Recently, Canada's Chief Information Officer wrote in an internal memo that Canada's IT procurement processes "favour incumbents and don't foster enough new entrants into the process." This is especially true in the cybersecurity realm. Canada's current approaches lack strategy and have a direct impact on the economic opportunities for domestic innovators who wish to help their own governments defend their digital borders. This also has a negative impact for both our national prosperity and sovereignty.
Domestic capability in cyber is a key precondition for countries remaining safe and sovereign in the age of digital threats. If we are not suppliers of cyber solutions, Canada is wholly reliant on external actors – vendors and countries which have no public accountability to Canadian citizens – to design the systems that protect us.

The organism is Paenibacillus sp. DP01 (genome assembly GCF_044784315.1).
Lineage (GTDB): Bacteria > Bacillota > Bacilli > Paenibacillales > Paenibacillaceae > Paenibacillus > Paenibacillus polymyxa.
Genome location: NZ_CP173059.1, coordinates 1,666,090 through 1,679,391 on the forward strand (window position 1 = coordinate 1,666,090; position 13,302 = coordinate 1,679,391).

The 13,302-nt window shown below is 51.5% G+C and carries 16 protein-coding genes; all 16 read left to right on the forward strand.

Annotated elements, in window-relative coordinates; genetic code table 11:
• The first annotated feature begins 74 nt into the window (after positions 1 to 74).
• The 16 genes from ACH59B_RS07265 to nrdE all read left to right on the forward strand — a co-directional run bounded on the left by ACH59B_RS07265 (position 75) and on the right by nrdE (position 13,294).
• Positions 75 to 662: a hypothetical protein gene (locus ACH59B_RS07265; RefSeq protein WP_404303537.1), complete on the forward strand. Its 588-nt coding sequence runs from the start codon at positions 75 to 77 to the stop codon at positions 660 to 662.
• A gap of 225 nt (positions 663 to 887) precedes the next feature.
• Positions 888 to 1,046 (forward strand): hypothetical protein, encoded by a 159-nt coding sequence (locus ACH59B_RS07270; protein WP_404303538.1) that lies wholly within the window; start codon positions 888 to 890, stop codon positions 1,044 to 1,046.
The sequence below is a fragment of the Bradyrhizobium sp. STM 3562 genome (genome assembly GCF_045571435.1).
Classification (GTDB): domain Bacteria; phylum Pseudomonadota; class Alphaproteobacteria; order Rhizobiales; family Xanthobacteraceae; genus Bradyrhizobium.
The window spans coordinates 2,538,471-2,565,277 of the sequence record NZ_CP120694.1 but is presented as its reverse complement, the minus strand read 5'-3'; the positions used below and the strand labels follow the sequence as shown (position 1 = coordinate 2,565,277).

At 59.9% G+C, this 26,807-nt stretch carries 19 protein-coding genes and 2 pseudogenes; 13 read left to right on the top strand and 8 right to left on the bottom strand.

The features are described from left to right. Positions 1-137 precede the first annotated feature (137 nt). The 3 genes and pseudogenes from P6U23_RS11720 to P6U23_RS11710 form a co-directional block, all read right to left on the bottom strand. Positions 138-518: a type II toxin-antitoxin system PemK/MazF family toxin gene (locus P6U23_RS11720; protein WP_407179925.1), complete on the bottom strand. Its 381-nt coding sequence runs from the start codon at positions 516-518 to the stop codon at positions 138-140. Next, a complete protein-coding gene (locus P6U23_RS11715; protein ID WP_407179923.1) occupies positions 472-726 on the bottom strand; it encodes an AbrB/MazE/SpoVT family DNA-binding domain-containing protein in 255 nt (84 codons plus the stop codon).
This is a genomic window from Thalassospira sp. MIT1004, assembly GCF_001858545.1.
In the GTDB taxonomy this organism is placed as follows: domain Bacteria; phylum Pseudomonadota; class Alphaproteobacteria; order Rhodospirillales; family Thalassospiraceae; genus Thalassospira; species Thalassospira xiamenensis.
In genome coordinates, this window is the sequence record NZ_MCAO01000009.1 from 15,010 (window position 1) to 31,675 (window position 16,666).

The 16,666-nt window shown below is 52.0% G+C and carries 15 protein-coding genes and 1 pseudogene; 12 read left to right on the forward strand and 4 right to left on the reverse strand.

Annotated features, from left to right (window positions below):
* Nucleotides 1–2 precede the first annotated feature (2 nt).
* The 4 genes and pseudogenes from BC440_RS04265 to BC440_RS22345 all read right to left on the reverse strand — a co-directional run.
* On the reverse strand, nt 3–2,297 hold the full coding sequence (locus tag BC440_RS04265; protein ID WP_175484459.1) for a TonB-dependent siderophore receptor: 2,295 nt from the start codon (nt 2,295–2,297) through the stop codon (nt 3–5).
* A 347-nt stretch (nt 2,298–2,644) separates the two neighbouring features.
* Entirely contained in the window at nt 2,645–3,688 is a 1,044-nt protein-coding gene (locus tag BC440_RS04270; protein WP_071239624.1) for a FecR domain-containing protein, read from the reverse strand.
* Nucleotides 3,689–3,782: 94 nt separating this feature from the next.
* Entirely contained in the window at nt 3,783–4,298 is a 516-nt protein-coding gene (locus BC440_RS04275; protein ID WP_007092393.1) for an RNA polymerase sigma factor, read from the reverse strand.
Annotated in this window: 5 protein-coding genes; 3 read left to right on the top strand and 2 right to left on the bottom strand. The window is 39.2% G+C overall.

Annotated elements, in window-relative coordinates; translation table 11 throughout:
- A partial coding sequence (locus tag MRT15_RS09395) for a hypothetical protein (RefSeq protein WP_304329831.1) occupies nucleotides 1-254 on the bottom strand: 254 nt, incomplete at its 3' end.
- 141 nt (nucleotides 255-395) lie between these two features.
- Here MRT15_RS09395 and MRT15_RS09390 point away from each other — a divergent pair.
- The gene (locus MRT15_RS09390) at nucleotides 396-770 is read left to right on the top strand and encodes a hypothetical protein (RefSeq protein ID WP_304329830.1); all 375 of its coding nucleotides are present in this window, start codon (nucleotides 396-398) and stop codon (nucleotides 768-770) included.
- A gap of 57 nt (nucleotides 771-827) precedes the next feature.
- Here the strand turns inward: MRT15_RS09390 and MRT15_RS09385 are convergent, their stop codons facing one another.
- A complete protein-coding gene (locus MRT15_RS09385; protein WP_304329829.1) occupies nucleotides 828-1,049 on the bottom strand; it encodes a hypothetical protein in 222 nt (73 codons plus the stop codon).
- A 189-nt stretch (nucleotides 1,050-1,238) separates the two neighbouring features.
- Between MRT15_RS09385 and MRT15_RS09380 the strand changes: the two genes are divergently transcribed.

Furthermore, the technology our government uses to keep its citizens safe should reflect our Canadian values of data privacy and protecting civil liberties. Technology is reflective of the values of the society that develops it, so if Canada is left to procure from countries that, for example, are more comfortable with constant surveillance on their own citizens, we need a different approach.
There is a strategic advantage for governments to work hand in hand with their domestic private sector to develop armaments for traditional warfare that meet their needs, as we see with the procurement and development of fighter jets.
For 21st-century cyberwarfare, the government should be as invested, if not more, in the domestic cybersecurity and offensive capabilities business. Canadian cybertechnology firms and our policymakers would benefit from closer and more strategic relationship because the nature of cybersecurity innovation hits at the core of a government's responsibility – to keep its citizens safe – and cuts across multiple sectors driving our prosperity and quality of life.